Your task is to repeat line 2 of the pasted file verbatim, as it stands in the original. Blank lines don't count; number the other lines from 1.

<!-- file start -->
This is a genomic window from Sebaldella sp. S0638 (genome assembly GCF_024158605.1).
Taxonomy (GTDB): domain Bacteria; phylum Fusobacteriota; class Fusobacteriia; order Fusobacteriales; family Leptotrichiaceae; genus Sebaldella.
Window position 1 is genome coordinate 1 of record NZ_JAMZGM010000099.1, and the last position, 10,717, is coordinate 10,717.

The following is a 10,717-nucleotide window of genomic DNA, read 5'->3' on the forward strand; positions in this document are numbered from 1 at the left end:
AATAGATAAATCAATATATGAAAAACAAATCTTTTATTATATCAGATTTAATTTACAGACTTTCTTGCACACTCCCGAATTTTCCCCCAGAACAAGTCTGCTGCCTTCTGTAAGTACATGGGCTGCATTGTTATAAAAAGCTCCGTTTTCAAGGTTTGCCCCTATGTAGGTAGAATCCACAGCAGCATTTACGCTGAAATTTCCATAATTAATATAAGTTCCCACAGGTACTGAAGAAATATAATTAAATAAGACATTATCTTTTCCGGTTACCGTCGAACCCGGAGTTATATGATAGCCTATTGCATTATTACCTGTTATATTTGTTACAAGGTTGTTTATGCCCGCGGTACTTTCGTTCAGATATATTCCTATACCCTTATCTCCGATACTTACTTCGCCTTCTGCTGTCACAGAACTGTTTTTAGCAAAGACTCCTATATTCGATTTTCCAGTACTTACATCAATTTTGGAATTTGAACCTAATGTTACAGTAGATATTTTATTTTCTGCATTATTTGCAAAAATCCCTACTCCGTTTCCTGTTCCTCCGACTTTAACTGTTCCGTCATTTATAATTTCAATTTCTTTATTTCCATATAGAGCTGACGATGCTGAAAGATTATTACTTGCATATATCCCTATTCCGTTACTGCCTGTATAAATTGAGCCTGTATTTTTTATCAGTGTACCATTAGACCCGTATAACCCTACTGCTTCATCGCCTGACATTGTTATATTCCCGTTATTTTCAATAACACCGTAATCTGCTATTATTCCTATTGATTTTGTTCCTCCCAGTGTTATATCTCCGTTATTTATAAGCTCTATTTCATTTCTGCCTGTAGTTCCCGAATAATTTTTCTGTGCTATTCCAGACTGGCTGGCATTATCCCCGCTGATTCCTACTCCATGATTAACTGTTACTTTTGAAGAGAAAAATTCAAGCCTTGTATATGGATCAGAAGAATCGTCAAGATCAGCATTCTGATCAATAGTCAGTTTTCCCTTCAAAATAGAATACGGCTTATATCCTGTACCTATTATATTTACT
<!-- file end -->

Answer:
Taxonomy (GTDB): domain Bacteria; phylum Fusobacteriota; class Fusobacteriia; order Fusobacteriales; family Leptotrichiaceae; genus Sebaldella.